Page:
India Bans 47 Additional Chinese Mobile Apps

By Frank Fang 

The Indian government has banned 47 additional Chinese social media applications, following a ban of 59 mostly Chinese apps last month, according to several local media.

The fresh action involves clones and variants of apps that were targeted at the end of June. Citing an unidentified source, Press Trust of India said the ban for all Indian users went into effect on July 24.

India Today, citing its own unidentified sources, also reported on the expanded ban and added that the list would be released soon.

Several local media outlets identified some of the newly banned apps, such as TikTok Lite, a lite version of the popular video-sharing app TikTok, as well as Helo Lite, SHAREit Lite, Bigo Live Lite, and Cam Scanner Advance.

TikTok, Helo, SHAREit, Bigo, and Came Scanner were among the 59 Chinese apps initially barred. According to a press release by India’s Ministry of Electronics and Information Technology, these apps “engaged in activities which are prejudicial to sovereignty and integrity of India, defense of India, security of state, and public order.”

The June ban, which also included popular Chinese messaging app WeChat and social media platform Weibo, was issued amid heightened tensions between China and India after a deadly clash in a disputed border region on June 15 that left 20 Indian soldiers dead.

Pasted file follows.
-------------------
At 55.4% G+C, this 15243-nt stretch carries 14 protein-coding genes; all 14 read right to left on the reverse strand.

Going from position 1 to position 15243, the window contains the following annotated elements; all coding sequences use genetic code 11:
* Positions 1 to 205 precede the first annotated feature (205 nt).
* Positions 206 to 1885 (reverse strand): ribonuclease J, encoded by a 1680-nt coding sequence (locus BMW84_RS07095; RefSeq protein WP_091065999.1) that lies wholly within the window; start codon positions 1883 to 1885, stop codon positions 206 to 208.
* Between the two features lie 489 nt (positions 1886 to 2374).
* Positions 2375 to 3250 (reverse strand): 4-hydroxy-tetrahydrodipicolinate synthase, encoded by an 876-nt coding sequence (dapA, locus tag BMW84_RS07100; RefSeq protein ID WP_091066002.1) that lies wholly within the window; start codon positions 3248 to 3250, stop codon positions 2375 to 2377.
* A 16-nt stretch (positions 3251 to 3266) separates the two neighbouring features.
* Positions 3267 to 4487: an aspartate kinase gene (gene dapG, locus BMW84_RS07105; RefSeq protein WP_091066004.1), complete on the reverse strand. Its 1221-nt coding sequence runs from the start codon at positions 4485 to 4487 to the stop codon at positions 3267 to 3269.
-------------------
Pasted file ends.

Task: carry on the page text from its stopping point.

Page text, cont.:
On July 25, disengagement at some locations in the eastern Ladakh region, where the clash took place, had been complete, India Today reported.

The Indian government said in a statement on July 4 that one of the reasons for banning the 59 apps was because “some apps have been stealing and surreptitiously transmitting users’ data to servers based outside India.”

Without naming China, it warned that companies may hand over users’ data to foreign governments, damaging India’s national interests.

On July 10, the Indian government published on its website the names of alternative Indian apps to the 59 banned apps, saying the ban was an opportunity for India to become reliant on its own tech capabilities.

Lawmakers, officials, and experts in the United States have also expressed concerns about Chinese apps’ collection of user data, particularly by TikTok, which was rolled out by the Beijing-based tech firm ByteDance in 2016.

A U.S. proposal to ban TikTok on government-issued devices was unanimously approved by the Senate Committee on Homeland Security and Government Affairs on July 22, clearing the way for a vote by the full Senate. Two days earlier, House lawmakers voted 336–71 to pass a similar bill. If approved by the Senate, any differences between the two versions will then be negotiated.

Meanwhile, the Indian government has prepared another list of over 250 Chinese apps that it will examine for violations of user data and national security, India Today and The Economic Times reported on July 27.

The Economic Times reported that it had reviewed the list, which includes AliExpress, developed by Chinese tech giant Alibaba, and Tencent’s PubG.

Follow Frank on Twitter: @HwaiDer

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